Cinnamon Swirl Bread

Do not be daunted by what appears to be a very very long recipe. It is worth every step. The delayed gratification in this baking endeavor is analogous to the very very long drive KP and I are about to make to New Orleans, worth every mile, worth each second of 18 hours. Izzy has packed all of her toys and snacks, our costumes are both “in the works” –I can’t wait to reveal the final product. For a hint of mine: if you were to eat the following loaf of bread every day, my costume would be angry with you. If you were Izzy, you would want to eat my costume…see? It is hanging from the ceiling here, but just a peek.



Cinnamon Swirl Bread

Adapted from Baking Illustrated

For Bread Dough

1/2 cup whole milk

4 tablespoons (1/2 stick) unsalted butter, cut into 1/2-inch pieces

1 envelope (2 1/4 teaspoons) instant yeast

1/2 cup warm water – about 110 degrees

1/3 cup sugar

2 large eggs

1 1/2 teaspoons salt

3 1/4 – 3 3/4 cups unbleached all purpose flour, plus more for dusting the work surface

For Filling

1/4 cup brown sugar

5 teaspoons ground cinnamon

1 cup raisins

milk, for brushing

For Glaze

1 large egg

2 teaspoons milk

Make the Dough

Heat the milk and butter in a small saucepan or in the microwave until the butter melts. Cool until warm, about 11o degrees.

Meanwhile, sprinkle the yeast over the warm water in the bowl of a standing mixer fitted with the paddle. Beat in the sugar and eggs and mix at low speed to blend. Add the salt, lukewarm milk mixture, and 2 cups of the flour; mix at medium speed until thoroughly blended, about 1 minute. Switch to the dough hook and add 1 1/4 cups more flour and knead at medium-low speed, adding more flour sparingly if the dough sticks to the sides of the bowl, until the dough is smooth and comes away from the sides of the bowl, about 10 minutes.

(Variation: if you don’t have a mixer, feel free to mix the dough with a wooden spoon. When the dough comes together, turn it onto a lightly floured surface and knead until smooth and elastic, 12 to 15 minutes, adding more flour if necessary.)

Turn the dough onto a work surface and squeeze the tough with a dry, clean hand. If the dough is sticky, knead in up to 1/2 cup more flour to form a smooth, soft, elastic dough. Transfer the dough to a very lightly oiled large. Cover the bowl with plastic wrap and let the dough rise until doubled in size, 2 to 2 1/2 hours. (The ideal rising temperature for this dough is 75 degrees). After the rise, punch down the center of the dough once. (At this point, the dough can be refrigerated, covered, up to 18 hours). Making sure not to fold the dough, turn it onto an unfloured work surface; let the dough rest about ten minutes.

Make the Filling

Grease the bottom and sides of a 9 x 5 inch loaf pan. Mix the brown sugar, cinnamon and raisins in a small bowl.

Roll, Fill, and shape the Dough 

Press the dough neatly into an evenly shaped 8 x 6 inch rectangle. WIth a short side of the dough facing you, roll the dough with a rolling pin into an evenly shaped 18 x 8 inch rectangle and be sure to flour the work surface so it does not stick. Brush the dough liberally with the milk. Sprinkle the filling evenly over the dough, leaving a 1/2-inch border on the far side. Starting at the side closest to you, roll up the dough, pinching the dough gently with your fingertips to make sure it is tightly sealed. To keep the loaf from stretching beyond 9 inches, push the ends in occasionally with your hands as you roll the dough. When you finish rolling, pinch the seam tightly to secure it. With the seam-side facing up, push in the center of both ends. Firmly pinch the dough at either end together to seal the sides of the loaf.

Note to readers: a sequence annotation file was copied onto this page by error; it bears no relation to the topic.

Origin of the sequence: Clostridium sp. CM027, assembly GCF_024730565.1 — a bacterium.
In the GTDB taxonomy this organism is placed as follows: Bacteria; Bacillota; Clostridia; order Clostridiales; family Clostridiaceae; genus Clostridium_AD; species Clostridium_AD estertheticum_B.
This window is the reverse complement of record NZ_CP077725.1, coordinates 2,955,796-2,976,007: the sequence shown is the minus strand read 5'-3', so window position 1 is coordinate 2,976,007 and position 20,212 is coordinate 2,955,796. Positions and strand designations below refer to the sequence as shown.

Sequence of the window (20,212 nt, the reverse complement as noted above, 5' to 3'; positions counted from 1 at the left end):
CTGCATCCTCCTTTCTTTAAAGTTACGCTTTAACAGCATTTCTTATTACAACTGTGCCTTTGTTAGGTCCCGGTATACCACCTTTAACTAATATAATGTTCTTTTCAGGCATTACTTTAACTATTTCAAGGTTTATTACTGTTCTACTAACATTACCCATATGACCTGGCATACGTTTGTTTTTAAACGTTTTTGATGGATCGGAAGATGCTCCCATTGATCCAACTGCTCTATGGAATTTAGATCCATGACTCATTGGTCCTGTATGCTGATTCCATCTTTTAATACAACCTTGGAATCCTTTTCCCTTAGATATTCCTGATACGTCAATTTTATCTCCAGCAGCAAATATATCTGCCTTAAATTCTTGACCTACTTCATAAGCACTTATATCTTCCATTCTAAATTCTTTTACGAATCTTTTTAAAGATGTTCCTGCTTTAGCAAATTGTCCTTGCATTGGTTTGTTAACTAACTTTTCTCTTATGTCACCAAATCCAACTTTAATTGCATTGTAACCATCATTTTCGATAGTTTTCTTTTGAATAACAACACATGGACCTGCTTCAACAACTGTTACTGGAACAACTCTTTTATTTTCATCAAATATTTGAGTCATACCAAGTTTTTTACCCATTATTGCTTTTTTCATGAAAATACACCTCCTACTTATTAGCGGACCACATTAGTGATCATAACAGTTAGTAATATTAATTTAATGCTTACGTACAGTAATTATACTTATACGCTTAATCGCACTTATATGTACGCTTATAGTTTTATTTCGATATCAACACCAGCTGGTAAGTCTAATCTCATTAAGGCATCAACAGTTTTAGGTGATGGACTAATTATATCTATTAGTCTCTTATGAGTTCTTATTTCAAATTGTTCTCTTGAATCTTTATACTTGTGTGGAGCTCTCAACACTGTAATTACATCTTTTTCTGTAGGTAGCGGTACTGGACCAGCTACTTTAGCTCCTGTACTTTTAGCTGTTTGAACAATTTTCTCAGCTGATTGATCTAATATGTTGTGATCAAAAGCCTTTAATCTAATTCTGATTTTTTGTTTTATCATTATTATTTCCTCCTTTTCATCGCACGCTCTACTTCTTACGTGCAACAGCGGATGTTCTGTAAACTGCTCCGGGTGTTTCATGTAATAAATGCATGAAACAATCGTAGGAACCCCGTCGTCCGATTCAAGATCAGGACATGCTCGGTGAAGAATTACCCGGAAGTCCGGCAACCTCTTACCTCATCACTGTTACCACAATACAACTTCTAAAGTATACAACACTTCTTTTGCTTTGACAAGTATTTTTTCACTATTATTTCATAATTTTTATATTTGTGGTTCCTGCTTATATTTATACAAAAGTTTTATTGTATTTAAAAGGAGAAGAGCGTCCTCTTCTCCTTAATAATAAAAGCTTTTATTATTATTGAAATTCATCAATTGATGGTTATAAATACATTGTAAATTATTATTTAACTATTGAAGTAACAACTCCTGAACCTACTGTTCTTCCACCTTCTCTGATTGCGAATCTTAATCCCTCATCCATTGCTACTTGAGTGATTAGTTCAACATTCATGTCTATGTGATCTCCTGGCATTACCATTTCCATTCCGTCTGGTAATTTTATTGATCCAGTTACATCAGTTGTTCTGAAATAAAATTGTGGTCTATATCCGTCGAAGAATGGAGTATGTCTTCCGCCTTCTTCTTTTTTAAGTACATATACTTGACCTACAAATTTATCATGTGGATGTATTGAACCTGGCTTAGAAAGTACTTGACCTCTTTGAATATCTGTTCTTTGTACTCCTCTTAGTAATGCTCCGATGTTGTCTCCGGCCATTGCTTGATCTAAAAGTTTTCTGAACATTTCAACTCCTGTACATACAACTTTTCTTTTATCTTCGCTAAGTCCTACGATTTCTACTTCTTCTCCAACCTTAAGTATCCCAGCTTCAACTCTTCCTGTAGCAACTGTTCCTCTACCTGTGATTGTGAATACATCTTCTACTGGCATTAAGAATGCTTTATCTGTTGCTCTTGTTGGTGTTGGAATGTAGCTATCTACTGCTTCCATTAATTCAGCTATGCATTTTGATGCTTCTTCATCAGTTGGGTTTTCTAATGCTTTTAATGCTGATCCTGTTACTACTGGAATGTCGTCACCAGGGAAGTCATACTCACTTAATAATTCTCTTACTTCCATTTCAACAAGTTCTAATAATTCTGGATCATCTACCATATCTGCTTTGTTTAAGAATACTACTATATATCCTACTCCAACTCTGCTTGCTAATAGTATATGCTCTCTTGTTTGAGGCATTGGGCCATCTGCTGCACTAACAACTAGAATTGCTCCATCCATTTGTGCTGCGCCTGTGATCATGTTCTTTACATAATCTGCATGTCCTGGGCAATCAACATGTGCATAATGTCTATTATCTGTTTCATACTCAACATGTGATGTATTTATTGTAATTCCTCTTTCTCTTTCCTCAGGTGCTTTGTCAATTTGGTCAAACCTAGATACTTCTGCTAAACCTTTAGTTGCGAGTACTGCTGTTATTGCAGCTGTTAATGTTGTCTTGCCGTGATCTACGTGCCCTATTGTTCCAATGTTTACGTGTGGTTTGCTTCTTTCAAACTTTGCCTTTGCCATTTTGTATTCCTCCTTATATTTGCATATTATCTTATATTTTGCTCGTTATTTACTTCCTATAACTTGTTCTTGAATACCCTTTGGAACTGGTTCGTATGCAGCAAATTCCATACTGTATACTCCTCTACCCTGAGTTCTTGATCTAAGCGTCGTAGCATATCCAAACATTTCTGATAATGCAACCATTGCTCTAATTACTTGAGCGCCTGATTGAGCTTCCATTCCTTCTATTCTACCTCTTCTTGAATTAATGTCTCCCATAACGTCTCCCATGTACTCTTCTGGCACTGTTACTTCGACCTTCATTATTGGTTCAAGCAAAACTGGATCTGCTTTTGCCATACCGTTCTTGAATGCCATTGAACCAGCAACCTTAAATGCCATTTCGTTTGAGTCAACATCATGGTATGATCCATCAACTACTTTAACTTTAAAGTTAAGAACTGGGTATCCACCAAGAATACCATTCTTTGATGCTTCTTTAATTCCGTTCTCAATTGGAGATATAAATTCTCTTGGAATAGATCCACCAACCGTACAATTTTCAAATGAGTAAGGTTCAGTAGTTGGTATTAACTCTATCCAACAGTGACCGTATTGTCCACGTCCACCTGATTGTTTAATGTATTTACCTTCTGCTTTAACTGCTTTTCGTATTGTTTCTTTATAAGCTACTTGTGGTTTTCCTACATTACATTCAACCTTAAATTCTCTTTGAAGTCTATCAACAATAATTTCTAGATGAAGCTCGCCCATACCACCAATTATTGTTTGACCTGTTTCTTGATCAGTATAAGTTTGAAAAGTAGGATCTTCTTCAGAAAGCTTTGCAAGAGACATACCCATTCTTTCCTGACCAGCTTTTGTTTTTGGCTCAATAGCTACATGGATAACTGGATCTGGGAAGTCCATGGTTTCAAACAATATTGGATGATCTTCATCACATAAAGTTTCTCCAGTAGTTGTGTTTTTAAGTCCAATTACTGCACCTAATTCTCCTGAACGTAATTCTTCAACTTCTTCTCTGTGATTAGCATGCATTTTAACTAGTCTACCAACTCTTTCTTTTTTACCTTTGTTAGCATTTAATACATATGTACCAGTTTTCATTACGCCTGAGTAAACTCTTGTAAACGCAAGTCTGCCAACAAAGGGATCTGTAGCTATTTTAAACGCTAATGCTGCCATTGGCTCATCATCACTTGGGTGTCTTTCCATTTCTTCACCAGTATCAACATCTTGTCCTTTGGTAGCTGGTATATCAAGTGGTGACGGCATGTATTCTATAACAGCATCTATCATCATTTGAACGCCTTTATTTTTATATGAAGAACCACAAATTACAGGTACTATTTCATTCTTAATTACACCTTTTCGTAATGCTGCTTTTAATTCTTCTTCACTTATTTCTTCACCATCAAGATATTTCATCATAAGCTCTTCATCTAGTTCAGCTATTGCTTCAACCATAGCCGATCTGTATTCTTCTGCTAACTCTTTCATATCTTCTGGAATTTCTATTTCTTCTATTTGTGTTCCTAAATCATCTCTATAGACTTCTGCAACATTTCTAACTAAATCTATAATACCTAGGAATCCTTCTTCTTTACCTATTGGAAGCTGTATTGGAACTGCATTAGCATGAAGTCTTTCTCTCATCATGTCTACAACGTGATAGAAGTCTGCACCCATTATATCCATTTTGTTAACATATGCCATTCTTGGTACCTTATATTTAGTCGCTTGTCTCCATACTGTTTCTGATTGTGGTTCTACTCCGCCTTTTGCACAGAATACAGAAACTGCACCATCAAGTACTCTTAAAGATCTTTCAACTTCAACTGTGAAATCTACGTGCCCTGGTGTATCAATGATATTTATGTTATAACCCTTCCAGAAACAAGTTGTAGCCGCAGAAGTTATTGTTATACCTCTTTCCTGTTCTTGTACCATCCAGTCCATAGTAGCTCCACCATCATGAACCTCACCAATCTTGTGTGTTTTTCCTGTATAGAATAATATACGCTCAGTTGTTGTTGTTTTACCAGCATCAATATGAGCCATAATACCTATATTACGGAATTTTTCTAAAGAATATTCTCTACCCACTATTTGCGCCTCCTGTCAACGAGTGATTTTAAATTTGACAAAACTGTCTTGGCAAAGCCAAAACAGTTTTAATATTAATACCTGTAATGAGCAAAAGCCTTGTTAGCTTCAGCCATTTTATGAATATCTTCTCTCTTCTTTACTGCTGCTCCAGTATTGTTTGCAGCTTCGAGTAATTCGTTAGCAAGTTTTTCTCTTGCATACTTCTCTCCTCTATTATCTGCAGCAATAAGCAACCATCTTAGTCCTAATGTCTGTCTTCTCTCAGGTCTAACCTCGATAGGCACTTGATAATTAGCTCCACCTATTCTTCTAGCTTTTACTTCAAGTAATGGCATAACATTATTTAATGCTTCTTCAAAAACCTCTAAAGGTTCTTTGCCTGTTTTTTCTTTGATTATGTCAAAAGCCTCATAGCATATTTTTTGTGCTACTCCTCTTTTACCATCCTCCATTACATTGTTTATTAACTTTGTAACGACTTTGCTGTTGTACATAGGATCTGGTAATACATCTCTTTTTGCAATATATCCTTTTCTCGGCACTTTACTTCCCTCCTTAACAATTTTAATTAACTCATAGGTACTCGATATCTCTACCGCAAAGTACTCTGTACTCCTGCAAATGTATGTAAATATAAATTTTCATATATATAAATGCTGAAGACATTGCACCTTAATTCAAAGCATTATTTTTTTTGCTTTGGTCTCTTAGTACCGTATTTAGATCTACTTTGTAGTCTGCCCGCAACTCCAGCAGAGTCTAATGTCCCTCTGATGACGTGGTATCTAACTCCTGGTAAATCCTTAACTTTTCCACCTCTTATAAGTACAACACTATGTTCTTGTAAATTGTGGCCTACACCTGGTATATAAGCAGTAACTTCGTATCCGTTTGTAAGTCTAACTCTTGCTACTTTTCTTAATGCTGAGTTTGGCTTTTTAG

Place the loaf, seam side down, into the prepared pan; press lightly to flatten. Cover the top of the pan loosely with plastic wrap and set aside to rise. Let rise until the dough is 1 inch above the top of the pan, about 1 1/2 hours, or about 1 hour longer if the dough has been refrigerated. As the dough nears the top of the pan, adjust an oven rack to the center position and heat the oven to 350 degrees.

Make the Glaze and Bake the Loaf

Meanwhile, in a small bowl, whisk together the egg and milk. Gently brush the top of the loaf with the egg mixture.

Bake until the loaf is golden brown and an instant-read thermometer inserted at an angle from the short end just above the pan rim into the center of the loaf reads 185 to 190 degrees, 30 to 35 minutes. Remove the bread from the pan and cool on its side on a wire rack until room temperature, at least 45 minutes. (The bread can be double-wrapped in plastic wrap and stored at room temperature for 4 days or frozen up to 3 months).


Watch out for the filling on this one. I definitely overdosed the cinnamon (while watching Flight—irony?) an error which was, to my gracious cup bearers, Janelle and KP, an unexpected mouthful of spicy chalk. Oops. But the bread part was fabulous. Should have rolled it out thinner and made more coils in the interior—but oh well, we live and learn! 4 stars. When you catch yourself eating a loaf of bread the same way you bite into an apple, you know it’s good.

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